When you are following a large vehicle which cuts off your visibility ahead - and you have inadvertently or intentionally moved up closer than the braking distance - then, if the bus / truck ahead suddenly swerves off from your lane, do NOT start rejoicing about what a gentleman the driver ahead is. He is swerving to avoid some obstruction ahead, and you had better follow in his track, and swerve yourself!

The video on YouTube also carries an explanation of the event, on the YouTube page.
At about 0:26 seconds into this video, you can notice that the oncoming truck is clearly visible through the gap between the two trucks. Honestly, I wouldn't dare to overtake in this situation, rather I would wait for the truck in the rightmost lane to finish his maneuver before proceeding and make it sure to maintain a safe amount of distance all this while. Highway driving needs a lot of patience and quick reflexes combined with good anticipation skills, especially in a country like ours, where the roads are filled with morons ready to pull a trick out of their hat. On expressways with four or more lanes its better to stick to the middle lane to be on the safe side.

Last edited by moralfibre : 21st August 2014 at 11:18. Reason: Removing youtube link from quoted post.
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Old 21st August 2014, 19:08   #8
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Default Re: Accidents in India - PICS

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Originally Posted by Travelling_Monk View Post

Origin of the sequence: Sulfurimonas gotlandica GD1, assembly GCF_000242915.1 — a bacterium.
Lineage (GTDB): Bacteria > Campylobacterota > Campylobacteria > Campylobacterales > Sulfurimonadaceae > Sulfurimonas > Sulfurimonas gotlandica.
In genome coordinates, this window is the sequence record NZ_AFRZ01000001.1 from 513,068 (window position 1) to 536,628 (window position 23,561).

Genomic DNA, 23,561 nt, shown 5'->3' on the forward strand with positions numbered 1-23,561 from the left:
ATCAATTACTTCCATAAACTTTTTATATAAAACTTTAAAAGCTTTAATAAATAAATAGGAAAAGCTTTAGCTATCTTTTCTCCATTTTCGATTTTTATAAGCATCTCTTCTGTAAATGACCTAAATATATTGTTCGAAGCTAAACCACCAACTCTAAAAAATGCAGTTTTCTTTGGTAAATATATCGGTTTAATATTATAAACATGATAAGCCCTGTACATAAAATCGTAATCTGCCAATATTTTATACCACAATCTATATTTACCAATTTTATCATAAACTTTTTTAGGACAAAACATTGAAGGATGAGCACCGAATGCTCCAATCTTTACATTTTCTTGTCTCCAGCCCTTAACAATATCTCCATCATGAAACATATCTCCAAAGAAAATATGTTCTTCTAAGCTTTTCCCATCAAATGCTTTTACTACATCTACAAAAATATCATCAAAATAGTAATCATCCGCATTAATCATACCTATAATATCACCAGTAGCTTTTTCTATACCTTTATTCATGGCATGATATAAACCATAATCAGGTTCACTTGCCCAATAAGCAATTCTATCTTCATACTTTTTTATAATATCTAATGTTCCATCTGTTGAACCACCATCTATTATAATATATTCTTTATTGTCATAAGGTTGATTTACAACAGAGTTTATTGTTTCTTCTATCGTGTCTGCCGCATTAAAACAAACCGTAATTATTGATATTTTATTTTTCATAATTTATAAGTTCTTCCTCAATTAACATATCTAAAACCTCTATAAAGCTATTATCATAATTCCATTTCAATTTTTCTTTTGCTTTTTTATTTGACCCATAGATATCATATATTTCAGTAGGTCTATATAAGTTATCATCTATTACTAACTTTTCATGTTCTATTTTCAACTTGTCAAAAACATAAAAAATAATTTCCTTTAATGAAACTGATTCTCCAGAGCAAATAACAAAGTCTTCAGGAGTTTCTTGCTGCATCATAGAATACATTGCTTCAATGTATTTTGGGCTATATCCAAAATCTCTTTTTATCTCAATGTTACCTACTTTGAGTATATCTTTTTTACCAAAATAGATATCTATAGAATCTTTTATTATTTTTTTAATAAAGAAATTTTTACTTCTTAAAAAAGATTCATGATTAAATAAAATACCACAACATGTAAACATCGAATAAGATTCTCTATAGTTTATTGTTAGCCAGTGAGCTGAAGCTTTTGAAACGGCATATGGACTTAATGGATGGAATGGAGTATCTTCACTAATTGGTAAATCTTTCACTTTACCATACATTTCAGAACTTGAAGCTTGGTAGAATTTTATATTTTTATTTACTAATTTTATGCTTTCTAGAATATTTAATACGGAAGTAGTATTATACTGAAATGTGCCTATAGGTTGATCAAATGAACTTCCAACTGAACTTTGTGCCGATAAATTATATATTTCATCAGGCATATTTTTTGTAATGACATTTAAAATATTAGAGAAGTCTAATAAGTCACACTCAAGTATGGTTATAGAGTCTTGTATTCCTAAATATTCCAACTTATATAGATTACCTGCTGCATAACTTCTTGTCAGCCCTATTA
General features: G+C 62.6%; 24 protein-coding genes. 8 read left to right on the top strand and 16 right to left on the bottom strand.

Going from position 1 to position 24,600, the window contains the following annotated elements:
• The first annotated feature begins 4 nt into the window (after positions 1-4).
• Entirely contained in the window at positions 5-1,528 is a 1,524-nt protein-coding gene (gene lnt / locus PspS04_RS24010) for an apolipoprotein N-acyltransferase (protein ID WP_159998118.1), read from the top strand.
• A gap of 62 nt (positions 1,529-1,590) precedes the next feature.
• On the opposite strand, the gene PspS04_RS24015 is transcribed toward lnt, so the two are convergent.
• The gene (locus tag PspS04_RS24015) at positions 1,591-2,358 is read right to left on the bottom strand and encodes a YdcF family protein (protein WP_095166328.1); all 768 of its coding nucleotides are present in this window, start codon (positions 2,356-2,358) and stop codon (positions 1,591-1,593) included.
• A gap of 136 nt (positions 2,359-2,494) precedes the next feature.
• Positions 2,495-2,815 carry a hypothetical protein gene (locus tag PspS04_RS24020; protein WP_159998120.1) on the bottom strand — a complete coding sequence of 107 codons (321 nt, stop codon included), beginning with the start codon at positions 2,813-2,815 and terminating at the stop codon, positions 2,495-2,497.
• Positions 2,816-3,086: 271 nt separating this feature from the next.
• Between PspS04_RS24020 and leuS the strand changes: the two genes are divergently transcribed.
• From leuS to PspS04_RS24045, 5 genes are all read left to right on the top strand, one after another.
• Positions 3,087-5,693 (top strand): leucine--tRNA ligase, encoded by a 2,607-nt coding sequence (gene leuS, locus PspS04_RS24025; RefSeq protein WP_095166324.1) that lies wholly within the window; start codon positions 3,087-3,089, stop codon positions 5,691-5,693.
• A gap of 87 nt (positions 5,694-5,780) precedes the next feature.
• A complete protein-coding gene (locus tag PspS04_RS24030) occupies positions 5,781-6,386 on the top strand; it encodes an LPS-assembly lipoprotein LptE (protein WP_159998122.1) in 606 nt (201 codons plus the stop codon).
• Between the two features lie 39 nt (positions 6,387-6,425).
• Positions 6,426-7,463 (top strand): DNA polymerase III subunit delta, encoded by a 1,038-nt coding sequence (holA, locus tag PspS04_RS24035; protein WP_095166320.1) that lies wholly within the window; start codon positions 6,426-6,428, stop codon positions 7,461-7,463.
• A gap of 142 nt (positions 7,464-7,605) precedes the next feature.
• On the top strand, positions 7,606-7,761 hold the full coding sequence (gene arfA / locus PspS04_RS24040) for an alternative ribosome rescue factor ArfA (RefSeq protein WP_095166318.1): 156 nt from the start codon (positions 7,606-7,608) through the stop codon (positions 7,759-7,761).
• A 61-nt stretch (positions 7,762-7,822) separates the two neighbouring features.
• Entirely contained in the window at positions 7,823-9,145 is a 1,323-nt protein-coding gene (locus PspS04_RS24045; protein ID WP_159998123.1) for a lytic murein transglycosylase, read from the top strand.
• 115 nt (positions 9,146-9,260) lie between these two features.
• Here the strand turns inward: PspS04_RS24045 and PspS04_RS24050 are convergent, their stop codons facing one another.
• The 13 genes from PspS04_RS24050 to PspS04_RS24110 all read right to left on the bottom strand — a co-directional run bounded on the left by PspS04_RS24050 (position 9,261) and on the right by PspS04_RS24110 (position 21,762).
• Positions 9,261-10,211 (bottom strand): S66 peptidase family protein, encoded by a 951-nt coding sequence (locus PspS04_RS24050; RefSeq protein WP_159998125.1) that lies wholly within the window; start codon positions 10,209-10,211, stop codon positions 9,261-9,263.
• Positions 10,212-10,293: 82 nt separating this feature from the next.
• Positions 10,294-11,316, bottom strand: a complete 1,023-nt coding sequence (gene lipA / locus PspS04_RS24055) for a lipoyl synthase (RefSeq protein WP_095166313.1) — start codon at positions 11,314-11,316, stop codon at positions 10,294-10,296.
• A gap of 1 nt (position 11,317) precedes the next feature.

Highway driving needs a lot of patience and quick reflexes combined with good anticipation skills, especially in a country like ours, where the roads are filled with morons ready to pull a trick out of their hat. On expressways with four or more lanes its better to stick to the middle lane to be on the safe side.
Very true. One always «Lives to Drive» another day!
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Old 25th August 2014, 17:06   #9
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Default Re: Accidents in India - PICS

Quote:
Originally Posted by SS-Traveller View Post
:When you are following a large vehicle which cuts off your visibility ahead - and you have inadvertently or intentionally moved up closer than the braking distance - then, if the bus / truck ahead suddenly swerves off from your lane, do NOT start rejoicing about what a gentleman the driver ahead is. He is swerving to avoid some obstruction ahead, and you had better follow in his track, and swerve yourself!

The video on YouTube also carries an explanation of the event, on the YouTube page.